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3. Linh Quy Phap An Pagoda
Hidden amidst the Phap An mountains, 21 km south of Bao Loc, stands a mesmerizing Buddha Pagoda named Linh Quy Phap An. To be honest, most young people first came to know this beautiful temple thanks to a music video called "Lạc trôi" (literally 'Lost') by Son Tung MTP. Since then, hordes of people have flocked to see the great scenes shown in the video. In spite of the lousy crowds, it is a great delight to camp overnight here and watch the sunrise at dawn.
Attention, please! This is a Buddhist Meditation Pagoda that requires solemn tranquility, so noise is limited. Be respectful, and do not litter. Just stroll along quietly and enjoy yourself.
To reach the pagoda, you have to trek across steep hillsides and wriggle through a leafy coffee plantation. On the way up the mountain, you can stop here and there to rest and take some photos since the mountain height offers vast views covered with lush green trees. Don't forget to pose for a photo in the green tea fields near the temple!
For camping, you can stay in a tea field where there are two shops and a rest stop for tourists. However, while I prefer to watch the sunrise from here because of the view of the clouds floating around the valley, I think the best campsite is the front yard of Quan Chieu Duong or the Meditation Hall. This yard is guarded by some temple gates that look stunning as the sunshine first pierces through the thick cloud banks.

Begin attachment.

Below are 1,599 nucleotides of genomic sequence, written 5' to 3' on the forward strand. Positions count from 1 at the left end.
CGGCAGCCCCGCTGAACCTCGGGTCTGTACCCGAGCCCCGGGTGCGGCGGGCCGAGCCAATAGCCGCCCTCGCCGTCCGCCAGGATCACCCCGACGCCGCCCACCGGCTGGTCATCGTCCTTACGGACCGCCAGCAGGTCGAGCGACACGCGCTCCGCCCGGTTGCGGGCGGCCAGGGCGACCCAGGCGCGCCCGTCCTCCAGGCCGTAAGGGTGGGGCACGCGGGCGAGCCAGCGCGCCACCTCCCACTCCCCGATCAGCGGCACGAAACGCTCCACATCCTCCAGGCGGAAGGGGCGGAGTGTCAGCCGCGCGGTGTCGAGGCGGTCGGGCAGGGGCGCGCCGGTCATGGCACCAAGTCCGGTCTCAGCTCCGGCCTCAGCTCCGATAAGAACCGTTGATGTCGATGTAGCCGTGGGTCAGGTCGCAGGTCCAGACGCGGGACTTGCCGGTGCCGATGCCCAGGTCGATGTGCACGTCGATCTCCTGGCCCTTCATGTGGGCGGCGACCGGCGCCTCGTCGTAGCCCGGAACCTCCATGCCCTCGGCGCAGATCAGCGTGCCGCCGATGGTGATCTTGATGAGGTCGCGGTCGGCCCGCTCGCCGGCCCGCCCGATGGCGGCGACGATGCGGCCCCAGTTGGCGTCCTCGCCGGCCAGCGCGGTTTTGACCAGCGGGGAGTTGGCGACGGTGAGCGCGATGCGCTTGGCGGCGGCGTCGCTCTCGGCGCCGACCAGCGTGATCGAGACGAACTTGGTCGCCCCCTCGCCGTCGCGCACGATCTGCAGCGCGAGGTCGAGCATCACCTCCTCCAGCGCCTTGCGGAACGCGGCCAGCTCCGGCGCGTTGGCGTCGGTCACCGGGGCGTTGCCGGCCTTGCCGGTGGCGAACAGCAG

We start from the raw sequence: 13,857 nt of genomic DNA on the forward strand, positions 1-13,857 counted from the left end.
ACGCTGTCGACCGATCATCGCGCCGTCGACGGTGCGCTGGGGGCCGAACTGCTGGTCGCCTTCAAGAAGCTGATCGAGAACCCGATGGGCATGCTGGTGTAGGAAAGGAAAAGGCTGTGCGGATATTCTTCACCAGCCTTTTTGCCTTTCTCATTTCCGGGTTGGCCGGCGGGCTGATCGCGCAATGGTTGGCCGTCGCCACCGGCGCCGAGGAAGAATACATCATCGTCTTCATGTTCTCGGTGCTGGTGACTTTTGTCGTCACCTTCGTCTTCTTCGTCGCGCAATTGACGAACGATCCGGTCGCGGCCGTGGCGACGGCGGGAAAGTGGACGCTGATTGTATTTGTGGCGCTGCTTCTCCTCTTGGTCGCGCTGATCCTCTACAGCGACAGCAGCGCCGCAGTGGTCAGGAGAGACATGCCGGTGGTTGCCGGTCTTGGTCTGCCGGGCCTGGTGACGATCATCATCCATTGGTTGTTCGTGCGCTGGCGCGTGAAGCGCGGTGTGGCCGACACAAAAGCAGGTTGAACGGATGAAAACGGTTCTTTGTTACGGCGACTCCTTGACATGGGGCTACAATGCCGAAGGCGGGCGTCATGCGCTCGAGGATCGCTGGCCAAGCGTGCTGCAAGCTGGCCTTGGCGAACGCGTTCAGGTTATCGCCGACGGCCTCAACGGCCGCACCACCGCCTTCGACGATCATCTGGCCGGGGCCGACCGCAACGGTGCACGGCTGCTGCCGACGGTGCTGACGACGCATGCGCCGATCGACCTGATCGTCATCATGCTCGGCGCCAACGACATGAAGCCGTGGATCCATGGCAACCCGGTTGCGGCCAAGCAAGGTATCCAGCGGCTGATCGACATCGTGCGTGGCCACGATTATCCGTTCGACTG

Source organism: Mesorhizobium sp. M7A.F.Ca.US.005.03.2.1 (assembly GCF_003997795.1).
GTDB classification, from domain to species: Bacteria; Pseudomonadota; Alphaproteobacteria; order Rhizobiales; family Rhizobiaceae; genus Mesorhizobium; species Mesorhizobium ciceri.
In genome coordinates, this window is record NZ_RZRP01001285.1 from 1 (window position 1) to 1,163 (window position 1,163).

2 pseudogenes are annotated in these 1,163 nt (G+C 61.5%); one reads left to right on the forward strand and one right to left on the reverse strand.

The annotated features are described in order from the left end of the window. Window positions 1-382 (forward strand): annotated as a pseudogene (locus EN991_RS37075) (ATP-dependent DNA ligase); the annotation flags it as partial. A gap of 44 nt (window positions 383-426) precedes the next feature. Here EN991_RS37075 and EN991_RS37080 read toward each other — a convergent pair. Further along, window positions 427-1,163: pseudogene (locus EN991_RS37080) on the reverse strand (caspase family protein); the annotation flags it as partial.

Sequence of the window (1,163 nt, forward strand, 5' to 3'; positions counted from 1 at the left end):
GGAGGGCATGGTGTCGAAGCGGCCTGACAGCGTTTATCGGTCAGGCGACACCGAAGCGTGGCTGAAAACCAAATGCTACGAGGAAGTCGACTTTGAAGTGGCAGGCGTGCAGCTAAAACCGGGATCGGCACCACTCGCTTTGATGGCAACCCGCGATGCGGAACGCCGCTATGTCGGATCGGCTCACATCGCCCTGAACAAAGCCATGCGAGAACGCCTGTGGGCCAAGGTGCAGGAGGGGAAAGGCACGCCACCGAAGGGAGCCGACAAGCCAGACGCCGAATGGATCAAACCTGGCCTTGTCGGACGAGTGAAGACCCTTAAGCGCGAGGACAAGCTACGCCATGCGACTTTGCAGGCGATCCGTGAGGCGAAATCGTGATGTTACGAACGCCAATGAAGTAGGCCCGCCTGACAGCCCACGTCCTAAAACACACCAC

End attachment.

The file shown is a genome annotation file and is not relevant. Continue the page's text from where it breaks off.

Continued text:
Note: To camp here, you must ask the Monks who live inside the meditation pagoda for permission. Remember to be respectful and avoid making any noise at all.
Bonus: Camping Outside the Central Highlands
The places above are within easy reach for a two-day getaway from Ho Chi Minh City. Though not in the Central Highlands and farther from Ho Chi Minh, Ham Thuan and Da Mi are two other hikable spots worth visiting when you have the time.
Ham Thuan and Da Mi
Ham Thuan and Da Mi are two hydropower reservoirs on the La Nga River, which flows through Thuan Bac District in Binh Thuan Province, more than 60km northwest of Phan Thiet City. With its deserted wildernesses and the rich and diverse culture of the Cham, Ra Glai, Hoa and Co Ho ethnic minorities, these places are impressive destinations for visitors to Binh Thuan.
These large bodies of water curbed by lush green mountains contain many outstanding places for hiking, camping, and sightseeing.
Covering 2,500 hectares, Ham Thuan reservoir is the larger of the two, with eight small islands scattered around it.
Ham Thuan Reservoir
Though Da Mi Lake is smaller in size, with an area of 700 hectares, it is just as amazing as Ham Thuan Lake, and both are fantastic for camping and picnicking.
Like Da Teh, the name Da Mi has a meaning in the local language. According to ethnic minorities in the Highlands, such as the K'ho, Raglay, and Chau Ro, Đạ means a place where there is water (e.g. a river). Mi is a proper name.
Da Mi Reservoir
Camping at Da Mi Reservoir
All the pictures posted in this article belong to the author.
© 2018 Nguyen Hong Phuc